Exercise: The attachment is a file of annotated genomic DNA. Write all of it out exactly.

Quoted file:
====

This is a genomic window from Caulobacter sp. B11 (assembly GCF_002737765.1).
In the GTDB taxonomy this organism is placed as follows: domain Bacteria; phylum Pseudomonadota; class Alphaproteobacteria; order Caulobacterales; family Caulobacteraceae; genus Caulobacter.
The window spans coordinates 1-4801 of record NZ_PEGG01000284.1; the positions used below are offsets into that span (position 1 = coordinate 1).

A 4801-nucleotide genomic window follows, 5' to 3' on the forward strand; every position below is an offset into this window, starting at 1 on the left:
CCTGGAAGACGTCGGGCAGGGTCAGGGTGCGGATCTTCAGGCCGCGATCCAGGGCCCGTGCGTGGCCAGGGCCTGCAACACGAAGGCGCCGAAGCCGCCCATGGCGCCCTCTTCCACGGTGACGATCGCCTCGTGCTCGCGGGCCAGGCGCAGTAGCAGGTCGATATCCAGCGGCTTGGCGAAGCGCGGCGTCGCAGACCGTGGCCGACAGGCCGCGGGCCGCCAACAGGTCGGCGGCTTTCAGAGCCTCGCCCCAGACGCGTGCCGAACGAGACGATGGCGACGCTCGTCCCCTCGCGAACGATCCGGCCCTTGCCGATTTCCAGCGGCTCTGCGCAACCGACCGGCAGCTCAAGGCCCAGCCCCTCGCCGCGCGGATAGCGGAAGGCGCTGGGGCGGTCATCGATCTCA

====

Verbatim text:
This is a genomic window from Caulobacter sp. B11 (assembly GCF_002737765.1).
In the GTDB taxonomy this organism is placed as follows: domain Bacteria; phylum Pseudomonadota; class Alphaproteobacteria; order Caulobacterales; family Caulobacteraceae; genus Caulobacter.
The window spans coordinates 1-4801 of record NZ_PEGG01000284.1; the positions used below are offsets into that span (position 1 = coordinate 1).

A 4801-nucleotide genomic window follows, 5' to 3' on the forward strand; every position below is an offset into this window, starting at 1 on the left:
CCTGGAAGACGTCGGGCAGGGTCAGGGTGCGGATCTTCAGGCCGCGATCCAGGGCCCGTGCGTGGCCAGGGCCTGCAACACGAAGGCGCCGAAGCCGCCCATGGCGCCCTCTTCCACGGTGACGATCGCCTCGTGCTCGCGGGCCAGGCGCAGTAGCAGGTCGATATCCAGCGGCTTGGCGAAGCGCGGCGTCGCAGACCGTGGCCGACAGGCCGCGGGCCGCCAACAGGTCGGCGGCTTTCAGAGCCTCGCCCCAGACGCGTGCCGAACGAGACGATGGCGACGCTCGTCCCCTCGCGAACGATCCGGCCCTTGCCGATTTCCAGCGGCTCTGCGCAACCGACCGGCAGCTCAAGGCCCAGCCCCTCGCCGCGCGGATAGCGGAAGGCGCTGGGGCGGTCATCGATCTCA